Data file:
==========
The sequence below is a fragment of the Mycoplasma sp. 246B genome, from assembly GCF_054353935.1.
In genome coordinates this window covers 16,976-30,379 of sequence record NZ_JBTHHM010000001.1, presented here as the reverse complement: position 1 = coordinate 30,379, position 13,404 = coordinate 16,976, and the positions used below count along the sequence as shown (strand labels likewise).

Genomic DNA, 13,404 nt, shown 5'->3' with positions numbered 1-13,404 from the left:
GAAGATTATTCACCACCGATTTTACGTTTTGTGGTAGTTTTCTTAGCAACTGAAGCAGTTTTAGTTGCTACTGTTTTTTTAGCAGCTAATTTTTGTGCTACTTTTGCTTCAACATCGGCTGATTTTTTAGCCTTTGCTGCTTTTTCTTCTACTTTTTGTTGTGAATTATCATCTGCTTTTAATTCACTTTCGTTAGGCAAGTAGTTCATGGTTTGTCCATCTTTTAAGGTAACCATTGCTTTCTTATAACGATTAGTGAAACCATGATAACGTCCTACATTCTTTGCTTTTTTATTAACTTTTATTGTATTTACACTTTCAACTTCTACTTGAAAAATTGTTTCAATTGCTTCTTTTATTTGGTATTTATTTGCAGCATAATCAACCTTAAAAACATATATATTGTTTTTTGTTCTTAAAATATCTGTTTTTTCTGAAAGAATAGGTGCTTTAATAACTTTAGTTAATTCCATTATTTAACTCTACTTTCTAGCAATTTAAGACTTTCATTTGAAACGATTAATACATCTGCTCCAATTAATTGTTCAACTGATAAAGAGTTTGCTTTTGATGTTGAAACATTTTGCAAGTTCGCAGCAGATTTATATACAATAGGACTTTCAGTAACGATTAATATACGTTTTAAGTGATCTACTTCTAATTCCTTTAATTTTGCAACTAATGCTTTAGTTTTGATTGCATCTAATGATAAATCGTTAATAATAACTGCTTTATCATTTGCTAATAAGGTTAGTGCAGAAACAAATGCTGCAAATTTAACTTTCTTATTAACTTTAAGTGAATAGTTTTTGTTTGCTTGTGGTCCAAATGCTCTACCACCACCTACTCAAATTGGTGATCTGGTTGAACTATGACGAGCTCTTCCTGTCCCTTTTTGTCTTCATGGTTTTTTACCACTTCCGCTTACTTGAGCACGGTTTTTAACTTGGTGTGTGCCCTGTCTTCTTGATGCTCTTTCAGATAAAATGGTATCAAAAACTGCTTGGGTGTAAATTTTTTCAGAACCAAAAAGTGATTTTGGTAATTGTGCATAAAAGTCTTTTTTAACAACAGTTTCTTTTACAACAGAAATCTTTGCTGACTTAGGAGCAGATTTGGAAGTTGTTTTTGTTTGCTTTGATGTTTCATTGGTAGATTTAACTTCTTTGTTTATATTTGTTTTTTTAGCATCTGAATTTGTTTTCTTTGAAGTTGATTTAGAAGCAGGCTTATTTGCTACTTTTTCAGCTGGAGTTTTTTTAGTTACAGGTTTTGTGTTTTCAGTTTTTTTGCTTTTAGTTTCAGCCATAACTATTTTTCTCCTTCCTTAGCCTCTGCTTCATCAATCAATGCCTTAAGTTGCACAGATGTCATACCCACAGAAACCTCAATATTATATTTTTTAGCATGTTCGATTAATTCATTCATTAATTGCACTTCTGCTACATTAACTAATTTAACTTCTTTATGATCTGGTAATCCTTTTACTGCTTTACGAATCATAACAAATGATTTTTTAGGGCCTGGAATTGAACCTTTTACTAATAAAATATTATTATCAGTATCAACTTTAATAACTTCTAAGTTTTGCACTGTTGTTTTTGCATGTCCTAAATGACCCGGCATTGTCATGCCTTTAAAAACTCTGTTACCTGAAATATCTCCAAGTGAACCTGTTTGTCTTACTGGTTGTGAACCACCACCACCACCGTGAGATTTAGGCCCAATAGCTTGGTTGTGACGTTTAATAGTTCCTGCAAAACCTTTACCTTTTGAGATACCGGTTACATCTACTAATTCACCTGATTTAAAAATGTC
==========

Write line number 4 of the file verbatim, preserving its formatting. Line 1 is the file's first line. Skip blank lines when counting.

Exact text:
GAAGATTATTCACCACCGATTTTACGTTTTGTGGTAGTTTTCTTAGCAACTGAAGCAGTTTTAGTTGCTACTGTTTTTTTAGCAGCTAATTTTTGTGCTACTTTTGCTTCAACATCGGCTGATTTTTTAGCCTTTGCTGCTTTTTCTTCTACTTTTTGTTGTGAATTATCATCTGCTTTTAATTCACTTTCGTTAGGCAAGTAGTTCATGGTTTGTCCATCTTTTAAGGTAACCATTGCTTTCTTATAACGATTAGTGAAACCATGATAACGTCCTACATTCTTTGCTTTTTTATTAACTTTTATTGTATTTACACTTTCAACTTCTACTTGAAAAATTGTTTCAATTGCTTCTTTTATTTGGTATTTATTTGCAGCATAATCAACCTTAAAAACATATATATTGTTTTTTGTTCTTAAAATATCTGTTTTTTCTGAAAGAATAGGTGCTTTAATAACTTTAGTTAATTCCATTATTTAACTCTACTTTCTAGCAATTTAAGACTTTCATTTGAAACGATTAATACATCTGCTCCAATTAATTGTTCAACTGATAAAGAGTTTGCTTTTGATGTTGAAACATTTTGCAAGTTCGCAGCAGATTTATATACAATAGGACTTTCAGTAACGATTAATATACGTTTTAAGTGATCTACTTCTAATTCCTTTAATTTTGCAACTAATGCTTTAGTTTTGATTGCATCTAATGATAAATCGTTAATAATAACTGCTTTATCATTTGCTAATAAGGTTAGTGCAGAAACAAATGCTGCAAATTTAACTTTCTTATTAACTTTAAGTGAATAGTTTTTGTTTGCTTGTGGTCCAAATGCTCTACCACCACCTACTCAAATTGGTGATCTGGTTGAACTATGACGAGCTCTTCCTGTCCCTTTTTGTCTTCATGGTTTTTTACCACTTCCGCTTACTTGAGCACGGTTTTTAACTTGGTGTGTGCCCTGTCTTCTTGATGCTCTTTCAGATAAAATGGTATCAAAAACTGCTTGGGTGTAAATTTTTTCAGAACCAAAAAGTGATTTTGGTAATTGTGCATAAAAGTCTTTTTTAACAACAGTTTCTTTTACAACAGAAATCTTTGCTGACTTAGGAGCAGATTTGGAAGTTGTTTTTGTTTGCTTTGATGTTTCATTGGTAGATTTAACTTCTTTGTTTATATTTGTTTTTTTAGCATCTGAATTTGTTTTCTTTGAAGTTGATTTAGAAGCAGGCTTATTTGCTACTTTTTCAGCTGGAGTTTTTTTAGTTACAGGTTTTGTGTTTTCAGTTTTTTTGCTTTTAGTTTCAGCCATAACTATTTTTCTCCTTCCTTAGCCTCTGCTTCATCAATCAATGCCTTAAGTTGCACAGATGTCATACCCACAGAAACCTCAATATTATATTTTTTAGCATGTTCGATTAATTCATTCATTAATTGCACTTCTGCTACATTAACTAATTTAACTTCTTTATGATCTGGTAATCCTTTTACTGCTTTACGAATCATAACAAATGATTTTTTAGGGCCTGGAATTGAACCTTTTACTAATAAAATATTATTATCAGTATCAACTTTAATAACTTCTAAGTTTTGCACTGTTGTTTTTGCATGTCCTAAATGACCCGGCATTGTCATGCCTTTAAAAACTCTGTTACCTGAAATATCTCCAAGTGAACCTGTTTGTCTTACTGGTTGTGAACCACCACCACCACCGTGAGATTTAGGCCCAATAGCTTGGTTGTGACGTTTAATAGTTCCTGCAAAACCTTTACCTTTTGAGATACCGGTTACATCTACTAATTCACCTGATTTAAAAATGTC